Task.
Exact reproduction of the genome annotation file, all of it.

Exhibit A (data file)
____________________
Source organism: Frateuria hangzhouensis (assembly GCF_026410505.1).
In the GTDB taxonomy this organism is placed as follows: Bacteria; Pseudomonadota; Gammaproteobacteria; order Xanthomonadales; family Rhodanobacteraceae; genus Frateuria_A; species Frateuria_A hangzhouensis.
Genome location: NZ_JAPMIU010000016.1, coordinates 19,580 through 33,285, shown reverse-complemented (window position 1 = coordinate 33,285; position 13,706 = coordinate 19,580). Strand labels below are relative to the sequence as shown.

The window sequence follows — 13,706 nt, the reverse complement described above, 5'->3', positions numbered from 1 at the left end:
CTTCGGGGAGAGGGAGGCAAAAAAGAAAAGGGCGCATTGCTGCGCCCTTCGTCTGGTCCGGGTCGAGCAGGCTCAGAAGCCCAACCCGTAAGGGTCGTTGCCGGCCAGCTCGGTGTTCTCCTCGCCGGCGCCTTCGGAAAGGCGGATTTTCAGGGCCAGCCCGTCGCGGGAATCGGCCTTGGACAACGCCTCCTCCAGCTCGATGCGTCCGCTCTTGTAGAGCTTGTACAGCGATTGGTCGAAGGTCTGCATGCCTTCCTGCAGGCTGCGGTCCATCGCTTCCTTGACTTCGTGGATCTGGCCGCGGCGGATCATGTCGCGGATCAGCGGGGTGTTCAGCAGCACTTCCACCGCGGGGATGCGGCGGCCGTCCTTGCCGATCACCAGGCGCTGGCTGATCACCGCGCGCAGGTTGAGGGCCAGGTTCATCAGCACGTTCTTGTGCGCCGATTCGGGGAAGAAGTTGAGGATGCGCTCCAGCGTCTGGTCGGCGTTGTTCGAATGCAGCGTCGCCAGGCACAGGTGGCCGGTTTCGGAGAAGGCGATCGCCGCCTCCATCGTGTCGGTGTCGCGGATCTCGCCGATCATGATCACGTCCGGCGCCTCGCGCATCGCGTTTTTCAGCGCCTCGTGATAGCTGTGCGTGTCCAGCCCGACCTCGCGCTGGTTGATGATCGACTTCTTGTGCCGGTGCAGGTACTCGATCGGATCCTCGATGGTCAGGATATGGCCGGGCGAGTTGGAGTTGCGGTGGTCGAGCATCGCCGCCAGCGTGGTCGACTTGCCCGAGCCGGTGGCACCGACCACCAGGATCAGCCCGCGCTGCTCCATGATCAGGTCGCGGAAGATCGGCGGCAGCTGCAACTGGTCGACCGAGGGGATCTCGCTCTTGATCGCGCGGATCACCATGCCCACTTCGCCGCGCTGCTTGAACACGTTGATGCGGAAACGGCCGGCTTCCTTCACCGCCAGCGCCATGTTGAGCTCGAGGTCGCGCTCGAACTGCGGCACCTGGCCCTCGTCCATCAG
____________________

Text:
Source organism: Frateuria hangzhouensis (assembly GCF_026410505.1).
In the GTDB taxonomy this organism is placed as follows: Bacteria; Pseudomonadota; Gammaproteobacteria; order Xanthomonadales; family Rhodanobacteraceae; genus Frateuria_A; species Frateuria_A hangzhouensis.
Genome location: NZ_JAPMIU010000016.1, coordinates 19,580 through 33,285, shown reverse-complemented (window position 1 = coordinate 33,285; position 13,706 = coordinate 19,580). Strand labels below are relative to the sequence as shown.

The window sequence follows — 13,706 nt, the reverse complement described above, 5'->3', positions numbered from 1 at the left end:
CTTCGGGGAGAGGGAGGCAAAAAAGAAAAGGGCGCATTGCTGCGCCCTTCGTCTGGTCCGGGTCGAGCAGGCTCAGAAGCCCAACCCGTAAGGGTCGTTGCCGGCCAGCTCGGTGTTCTCCTCGCCGGCGCCTTCGGAAAGGCGGATTTTCAGGGCCAGCCCGTCGCGGGAATCGGCCTTGGACAACGCCTCCTCCAGCTCGATGCGTCCGCTCTTGTAGAGCTTGTACAGCGATTGGTCGAAGGTCTGCATGCCTTCCTGCAGGCTGCGGTCCATCGCTTCCTTGACTTCGTGGATCTGGCCGCGGCGGATCATGTCGCGGATCAGCGGGGTGTTCAGCAGCACTTCCACCGCGGGGATGCGGCGGCCGTCCTTGCCGATCACCAGGCGCTGGCTGATCACCGCGCGCAGGTTGAGGGCCAGGTTCATCAGCACGTTCTTGTGCGCCGATTCGGGGAAGAAGTTGAGGATGCGCTCCAGCGTCTGGTCGGCGTTGTTCGAATGCAGCGTCGCCAGGCACAGGTGGCCGGTTTCGGAGAAGGCGATCGCCGCCTCCATCGTGTCGGTGTCGCGGATCTCGCCGATCATGATCACGTCCGGCGCCTCGCGCATCGCGTTTTTCAGCGCCTCGTGATAGCTGTGCGTGTCCAGCCCGACCTCGCGCTGGTTGATGATCGACTTCTTGTGCCGGTGCAGGTACTCGATCGGATCCTCGATGGTCAGGATATGGCCGGGCGAGTTGGAGTTGCGGTGGTCGAGCATCGCCGCCAGCGTGGTCGACTTGCCCGAGCCGGTGGCACCGACCACCAGGATCAGCCCGCGCTGCTCCATGATCAGGTCGCGGAAGATCGGCGGCAGCTGCAACTGGTCGACCGAGGGGATCTCGCTCTTGATCGCGCGGATCACCATGCCCACTTCGCCGCGCTGCTTGAACACGTTGATGCGGAAACGGCCGGCTTCCTTCACCGCCAGCGCCATGTTGAGCTCGAGGTCGCGCTCGAACTGCGGCACCTGGCCCTCGTCCATCAG